Other activities[edit]

In 1970, the same year she founded her architectural practice, Wright Ingraham established the non-profit Wright-Ingraham Institute for the study of land use and natural resources.[2][7] The institute invites students and visiting faculty to conferences and workshops on environmental issues.[7] Wright Ingraham directed the institute for its first 20 years; it is now governed by a board that includes two of her daughters.[7]

Wright Ingraham also founded Crossroads, an international exchange program affiliated with Colorado College, and was a cofounder of the Women's Forum of Colorado.[7] She also engaged in community activism, at one point participating in a peace march in Colorado Springs.[3]

Affiliations and memberships[edit]

Wright Ingraham was a fellow of the American Institute of Architects[2] and served as president of its Colorado chapter in 2002.[13] She was a member of the State Board of Examiners of Architects (1980–1990)[13] and the advisory board of the Frank Lloyd Wright Conservancy,[14] among other advisory boards and task forces.

Awards and honors[edit]

Wright Ingraham received an honorary doctorate from the University of Colorado in 1999.[13] She was posthumously inducted into the Colorado Women's Hall of Fame in 2014.[14][15]

Personal life[edit]

She met her husband, Louis Gordon Ingraham (1915–1999), while both were studying at Taliesin.[2][3] The couple had one son and three daughters.[7] They divorced in 1974.[11] One daughter, Catherine Ingraham, became an architect and professor of graduate architecture and urban planning at the Pratt Institute in New York.[7]

After residing in Colorado Springs for 65 years, Wright Ingraham moved to her son's home in San Antonio, Texas, in January 2013.[7] She died of congestive heart failure on September 15, 2013, aged 91.[1] Coincidentally, her grandfather Frank Lloyd Wright had died at the same age.[7]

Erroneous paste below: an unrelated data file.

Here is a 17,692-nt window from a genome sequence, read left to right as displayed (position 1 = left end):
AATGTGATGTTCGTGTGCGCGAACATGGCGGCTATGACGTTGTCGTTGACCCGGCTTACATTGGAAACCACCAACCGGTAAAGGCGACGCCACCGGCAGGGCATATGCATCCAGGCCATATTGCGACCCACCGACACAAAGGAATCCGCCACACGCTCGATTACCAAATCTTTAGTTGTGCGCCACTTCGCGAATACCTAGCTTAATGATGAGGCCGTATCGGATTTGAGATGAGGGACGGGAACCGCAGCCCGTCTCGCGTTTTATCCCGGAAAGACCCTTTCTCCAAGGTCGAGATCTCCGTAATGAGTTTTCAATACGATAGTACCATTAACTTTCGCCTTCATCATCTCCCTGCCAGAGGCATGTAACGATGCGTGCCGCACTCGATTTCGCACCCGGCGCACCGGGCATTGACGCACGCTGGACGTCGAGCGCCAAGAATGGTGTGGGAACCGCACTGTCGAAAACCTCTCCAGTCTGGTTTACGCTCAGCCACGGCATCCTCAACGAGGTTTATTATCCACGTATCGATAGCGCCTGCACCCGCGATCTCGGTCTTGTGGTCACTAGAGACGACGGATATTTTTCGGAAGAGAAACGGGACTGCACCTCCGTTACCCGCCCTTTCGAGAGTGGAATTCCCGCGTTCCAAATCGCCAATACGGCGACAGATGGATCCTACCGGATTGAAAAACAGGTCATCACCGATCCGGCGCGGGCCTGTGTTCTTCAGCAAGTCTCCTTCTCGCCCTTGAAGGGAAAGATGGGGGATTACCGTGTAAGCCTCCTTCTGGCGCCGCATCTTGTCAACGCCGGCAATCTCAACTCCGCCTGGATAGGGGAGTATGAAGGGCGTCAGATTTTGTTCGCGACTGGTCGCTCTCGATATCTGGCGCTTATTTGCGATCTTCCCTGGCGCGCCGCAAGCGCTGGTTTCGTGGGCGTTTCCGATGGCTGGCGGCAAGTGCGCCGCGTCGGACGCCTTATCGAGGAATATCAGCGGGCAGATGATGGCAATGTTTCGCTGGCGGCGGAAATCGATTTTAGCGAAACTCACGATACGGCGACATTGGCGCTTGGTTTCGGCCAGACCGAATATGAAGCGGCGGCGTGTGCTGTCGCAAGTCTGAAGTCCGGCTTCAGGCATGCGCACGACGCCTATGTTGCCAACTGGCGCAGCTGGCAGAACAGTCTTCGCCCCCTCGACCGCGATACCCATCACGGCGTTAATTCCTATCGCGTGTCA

1. ^ a b c d Ingraham, Catherine (March 3, 2014). "Elizabeth Wright Ingraham, 1922–2013". The Architect's Newspaper. Retrieved January 25, 2018.
  2. ^ a b c d e f g h i "Elizabeth Wright Ingraham and Gordon Ingraham Christmas Card Designs, c.1950s (not after 1974)". Virginia Heritage. 2015. Retrieved February 13, 2019.
  3. ^ a b c d e f g h Phare, Amy (August 20, 2014). "An Architect in Her Own Wright". Modern in Denver. Retrieved January 25, 2018.
  4. ^ a b Eckler, Marina (March 28, 2002). "Wright's Angle". Colorado Springs Independent. Retrieved February 13, 2019.
  5. ^ a b Stern, John (2017). "A Small House with Lots of Significance" (PDF). Prairie Places. Preservation North Dakota. 9 (2): 2.
  6. ^ "George and Beth Anderson House" (PDF). National Register of Historic Places. May 2, 2017. Retrieved February 13, 2019.
  7. ^ a b c d e f g h i j k Heilman, Wayne (September 24, 2013). "Architect Elizabeth Wright Ingraham dies at age 91". Colorado Springs Gazette. Retrieved February 13, 2019.
  8. ^ "Our Past". Vista Grande Community Church. 2019. Retrieved February 13, 2019.
  9. ^ a b c d e Walter, Claire (June 7, 2006). "A man ahead of his time". The Denver Post. Retrieved February 15, 2019.
  10. ^ "All Souls Unitarian Church". Colorado Encyclopedia. Retrieved February 13, 2019.
  11. ^ a b c Sisson, Patrick (August 28, 2017). "Elizabeth Wright Ingraham: Master of architecture and ecology". Curbed. Retrieved February 20, 2019.
  12. ^ Nussbaum, Melissa Musick (July 16, 2012). "Messages in Air and Architecture". National Catholic Reporter. Retrieved February 13, 2019.
  13. ^ a b c "Ingraham, Elizabeth Wright". madison.com. September 21, 2013. Retrieved February 13, 2019.
  14. ^ a b "Elizabeth Wright Ingraham". Colorado Women's Hall of Fame. Retrieved February 13, 2019.
  15. ^ "Hall of fame honors Springs women". Colorado Springs Business Journal. March 20, 2014. Retrieved February 13, 2019.

External links[edit]